I’m attending and speaking at the AGC National Safety Committee meetings in San Diego as I type, the home of the great Ron Burgundy (Anchorman 1 and Anchorman 2). I’ve participated in these committee meetings for about 12 years, and I enjoy few gatherings more. The General Contractors attending these meetings are the pick of the litter, and I learn as much from them as they do from me.
After speaking about OSHA’s Temporary Employee Initiative as applied to construction, I was surprised to learn just how common temporary workers have become in construction. I should not have been surprised. It’s common knowledge that the industry is experiencing a major shortage of skilled and unskilled workers. 30% of the construction workforce fled the industry during the Great Recession, plus, many workers are aging and retiring, and new craft workers are not replacing them as swiftly as in the past. A recent AGC survey determined that a whopping 25% of contractor respondents passed on bids last year because of manpower shortages!
Problems are especially severe in certain cities who are in the midst of massive building, as well as many more rural areas. As an example, many respondents from Oklahoma and Kansas explained that they near exclusively staff jobs with temps; and you can well imagine the responses from North Dakota contractors.
So it turns out that the OSHA Temporary Employee Initiative greatly affects contractors.
Let’s cut to the chase and set out a few basic principles.
OSHA’s initiative, so far, focuses only on temp employees referred by a provider, but the safety concepts apply to day workers, piecework and any other category of employees working on a non-routine basis.
Every employee exposed to the same hazards must receive the same training, PPE and supervision regardless of their classification. Hazards don’t care if you’re only a temporary employee.
Many employers have no idea and have never thought about how many temp workers they use or where they employ them, or for how long. Employers may have temps who have worked for them for three years.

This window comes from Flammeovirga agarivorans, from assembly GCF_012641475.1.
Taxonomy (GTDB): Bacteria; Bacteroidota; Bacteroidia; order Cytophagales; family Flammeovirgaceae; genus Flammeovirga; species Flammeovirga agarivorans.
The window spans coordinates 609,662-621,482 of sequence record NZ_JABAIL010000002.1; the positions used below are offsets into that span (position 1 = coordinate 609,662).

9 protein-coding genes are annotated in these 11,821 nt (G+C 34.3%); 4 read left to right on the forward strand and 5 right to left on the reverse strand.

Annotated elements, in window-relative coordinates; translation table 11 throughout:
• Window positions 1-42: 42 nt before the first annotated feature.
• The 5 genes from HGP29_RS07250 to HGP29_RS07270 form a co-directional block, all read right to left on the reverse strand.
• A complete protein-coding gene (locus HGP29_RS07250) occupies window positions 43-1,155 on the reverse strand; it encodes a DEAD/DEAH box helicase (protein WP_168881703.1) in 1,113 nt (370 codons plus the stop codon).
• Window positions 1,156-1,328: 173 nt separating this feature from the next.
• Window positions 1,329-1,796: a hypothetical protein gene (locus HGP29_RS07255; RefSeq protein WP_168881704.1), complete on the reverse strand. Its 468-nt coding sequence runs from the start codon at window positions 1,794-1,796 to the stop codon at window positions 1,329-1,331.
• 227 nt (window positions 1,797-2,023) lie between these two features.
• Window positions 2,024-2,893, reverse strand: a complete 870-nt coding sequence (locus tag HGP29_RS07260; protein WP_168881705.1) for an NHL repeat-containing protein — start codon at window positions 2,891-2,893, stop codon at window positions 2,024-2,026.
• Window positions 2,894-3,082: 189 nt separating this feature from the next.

As a starting point, contractors (or any type of employer) should determine where and how they employ temps at their various locations.
Ensure that they receive the same site-specific training as full time employees, use the same PPE, and are included in safety meetings and safety programs as applicable, such as Respiratory and Hearing Conservation.
Temps who stick with you for a while will become integrated into your system and your supervisors may forget that they were brought on and trained only for basic labor, clean-up, or other tasks, and ask them to do more complex and hazardous tasks. The temps may be eager to get ahead and will readily jump into these tasks … and they may get injured or killed because they aren’t trained.
Special problems are presented by the temps used by your second and third level subs use of temps
You may not have knowledge of the lack of training provided these temps, but OSHA will still determine if you SHOULD have known of these omissions with the exercise of due diligence.
Let’s close with Leadership advice from the great Ron Burgundy, and please forgive me if you haven’t seen the movies.
Be Humble: “Don’t act like you’re not impressed.” — Ron Burgundy
Properly Use statistics: “They’ve done studies, you know. 60 percent of the time, it works every time.” — Brian Fantana
Use Emotional Intelligence: “I’m in a glass case of emotion!” — Ron Burgundy
Conflict Resolution: “Well if you were a man, I’d punch you. Punch you right in the mouth.” — Ron Burgundy
Be a Renaissance Person: “I’m very important. I have many leather-bound books and my apartment smells of rich mahogany.” — Ron Burgundy
Heat Stress: “It’s so damn hot. Milk was a bad choice.” — Ron Burgundy
Decision-making: “I immediately regret this decision.” — Ron Burgundy
Presentation Skills: “He had a voice that could make a wolverine purr and suits so fine they made Sinatra look like a hobo.” — Narrator